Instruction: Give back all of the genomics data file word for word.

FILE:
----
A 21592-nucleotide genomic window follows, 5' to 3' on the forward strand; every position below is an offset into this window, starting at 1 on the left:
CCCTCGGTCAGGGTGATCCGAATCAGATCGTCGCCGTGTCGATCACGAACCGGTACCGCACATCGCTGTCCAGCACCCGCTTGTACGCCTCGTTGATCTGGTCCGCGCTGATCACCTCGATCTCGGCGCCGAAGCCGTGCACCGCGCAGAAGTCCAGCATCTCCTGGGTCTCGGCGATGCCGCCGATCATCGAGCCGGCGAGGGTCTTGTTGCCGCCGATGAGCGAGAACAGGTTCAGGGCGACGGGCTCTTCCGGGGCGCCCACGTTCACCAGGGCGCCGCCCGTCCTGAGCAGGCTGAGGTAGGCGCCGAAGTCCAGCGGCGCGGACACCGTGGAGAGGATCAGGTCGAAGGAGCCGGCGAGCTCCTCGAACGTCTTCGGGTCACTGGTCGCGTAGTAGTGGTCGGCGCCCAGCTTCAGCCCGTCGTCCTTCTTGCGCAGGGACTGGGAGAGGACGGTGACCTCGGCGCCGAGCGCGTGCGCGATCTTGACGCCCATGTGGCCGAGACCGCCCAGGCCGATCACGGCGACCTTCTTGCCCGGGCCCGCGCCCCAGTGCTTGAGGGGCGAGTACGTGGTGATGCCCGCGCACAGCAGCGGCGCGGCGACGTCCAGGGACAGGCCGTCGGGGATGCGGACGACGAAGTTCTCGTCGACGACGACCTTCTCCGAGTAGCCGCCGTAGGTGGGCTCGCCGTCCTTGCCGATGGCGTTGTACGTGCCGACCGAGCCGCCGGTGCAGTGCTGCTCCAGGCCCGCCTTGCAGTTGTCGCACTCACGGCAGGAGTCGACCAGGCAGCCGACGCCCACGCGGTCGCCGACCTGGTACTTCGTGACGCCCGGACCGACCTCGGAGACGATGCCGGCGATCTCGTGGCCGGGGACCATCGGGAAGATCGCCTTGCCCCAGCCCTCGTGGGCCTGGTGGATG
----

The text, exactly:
A 21592-nucleotide genomic window follows, 5' to 3' on the forward strand; every position below is an offset into this window, starting at 1 on the left:
CCCTCGGTCAGGGTGATCCGAATCAGATCGTCGCCGTGTCGATCACGAACCGGTACCGCACATCGCTGTCCAGCACCCGCTTGTACGCCTCGTTGATCTGGTCCGCGCTGATCACCTCGATCTCGGCGCCGAAGCCGTGCACCGCGCAGAAGTCCAGCATCTCCTGGGTCTCGGCGATGCCGCCGATCATCGAGCCGGCGAGGGTCTTGTTGCCGCCGATGAGCGAGAACAGGTTCAGGGCGACGGGCTCTTCCGGGGCGCCCACGTTCACCAGGGCGCCGCCCGTCCTGAGCAGGCTGAGGTAGGCGCCGAAGTCCAGCGGCGCGGACACCGTGGAGAGGATCAGGTCGAAGGAGCCGGCGAGCTCCTCGAACGTCTTCGGGTCACTGGTCGCGTAGTAGTGGTCGGCGCCCAGCTTCAGCCCGTCGTCCTTCTTGCGCAGGGACTGGGAGAGGACGGTGACCTCGGCGCCGAGCGCGTGCGCGATCTTGACGCCCATGTGGCCGAGACCGCCCAGGCCGATCACGGCGACCTTCTTGCCCGGGCCCGCGCCCCAGTGCTTGAGGGGCGAGTACGTGGTGATGCCCGCGCACAGCAGCGGCGCGGCGACGTCCAGGGACAGGCCGTCGGGGATGCGGACGACGAAGTTCTCGTCGACGACGACCTTCTCCGAGTAGCCGCCGTAGGTGGGCTCGCCGTCCTTGCCGATGGCGTTGTACGTGCCGACCGAGCCGCCGGTGCAGTGCTGCTCCAGGCCCGCCTTGCAGTTGTCGCACTCACGGCAGGAGTCGACCAGGCAGCCGACGCCCACGCGGTCGCCGACCTGGTACTTCGTGACGCCCGGACCGACCTCGGAGACGATGCCGGCGATCTCGTGGCCGGGGACCATCGGGAAGATCGCCTTGCCCCAGCCCTCGTGGGCCTGGTGGATG